A drug-dealer who sold meth while on home detention has been locked up for three and a-half years.
Hayley Johnson, 52, missed the birth of her latest grandchild because she had been behind bars awaiting sentencing, the Dunedin District Court heard yesterday.
She pleaded guilty to possessing ammunition, possessing a glass pipe and breaching home detention; and was found guilty of possessing methamphetamine for supply and supplying it following a judge-alone trial earlier this year.
On April 8 last year, the country was only days into the first level 4 Covid-19 lockdown.
It should not have mattered to Johnson who was serving a sentence of home detention on P charges, but when police turned up at her Mornington home the lockdown breaches were the least of her issues.
They found people both inside and outside the house.
Johnson's associates had almost $1000 of the class-A drug on them and it became clear to officers involved in the search warrant that the defendant's dealing had not stopped.
On the floor of her bedroom was a container holding 6.6g of meth and there was 3.3g hidden in her bra.
A tick list featured details of Johnson's debtors, some of whom owed her thousands.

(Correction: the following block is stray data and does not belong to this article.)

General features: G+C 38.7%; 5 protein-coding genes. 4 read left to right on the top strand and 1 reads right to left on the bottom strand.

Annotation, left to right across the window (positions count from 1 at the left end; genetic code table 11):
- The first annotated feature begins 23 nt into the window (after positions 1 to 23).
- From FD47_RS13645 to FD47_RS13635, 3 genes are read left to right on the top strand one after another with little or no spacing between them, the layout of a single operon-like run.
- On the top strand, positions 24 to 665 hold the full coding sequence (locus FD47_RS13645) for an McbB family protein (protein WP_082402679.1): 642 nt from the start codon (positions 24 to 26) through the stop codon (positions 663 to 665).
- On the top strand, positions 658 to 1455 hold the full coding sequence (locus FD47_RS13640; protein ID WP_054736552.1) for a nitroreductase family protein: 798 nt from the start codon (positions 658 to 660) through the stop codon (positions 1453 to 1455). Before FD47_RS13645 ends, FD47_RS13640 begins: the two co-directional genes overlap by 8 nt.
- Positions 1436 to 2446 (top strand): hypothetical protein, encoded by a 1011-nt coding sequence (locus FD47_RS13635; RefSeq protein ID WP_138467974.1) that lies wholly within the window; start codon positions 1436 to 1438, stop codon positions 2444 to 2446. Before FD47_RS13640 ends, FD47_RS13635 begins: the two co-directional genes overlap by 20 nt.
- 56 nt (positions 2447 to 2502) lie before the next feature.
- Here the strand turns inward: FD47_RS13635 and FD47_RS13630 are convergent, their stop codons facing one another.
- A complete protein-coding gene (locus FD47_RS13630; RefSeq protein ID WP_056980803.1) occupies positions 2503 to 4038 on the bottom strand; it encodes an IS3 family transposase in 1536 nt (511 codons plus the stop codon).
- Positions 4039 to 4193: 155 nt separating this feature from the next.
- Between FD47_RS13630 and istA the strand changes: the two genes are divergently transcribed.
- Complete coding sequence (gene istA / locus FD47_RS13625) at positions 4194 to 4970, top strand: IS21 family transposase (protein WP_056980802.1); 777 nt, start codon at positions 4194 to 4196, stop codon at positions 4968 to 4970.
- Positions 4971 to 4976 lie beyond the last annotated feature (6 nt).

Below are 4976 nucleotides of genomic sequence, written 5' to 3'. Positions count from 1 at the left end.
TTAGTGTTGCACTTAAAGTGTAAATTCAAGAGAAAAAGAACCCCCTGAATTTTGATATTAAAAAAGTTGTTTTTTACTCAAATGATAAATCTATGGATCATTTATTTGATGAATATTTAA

Police also turned up a toiletry bag containing nearly $40,000 in cash.
When asked for explanation, the defendant said: "I'll tell the judge."
And she did at trial.
Judge Jim Large found it "not credible" that the money would have come from a car sale and Johnson's craft pursuits.
The matter would be fully argued in a separate proceeding since the Crown had sought forfeiture of the funds as "proceeds of crime".
Counsel Andrew Dawson stressed his client's efforts to go straight while in jail.
Johnson had completed a pre-existing community-work sentence by knitting items for children in Christchurch Hospital.
She had also addressed her "heavy and regular" drug use by undertaking a 160-hour course.
A cultural report detailed Johnson's disconnection from her culture and her early exposure to domestic violence and drugs.
Dawson said she had travelled to the South Island to escape the ex-partner who had introduced her to methamphetamine but he had pursued her and had also been convicted of drug-dealing.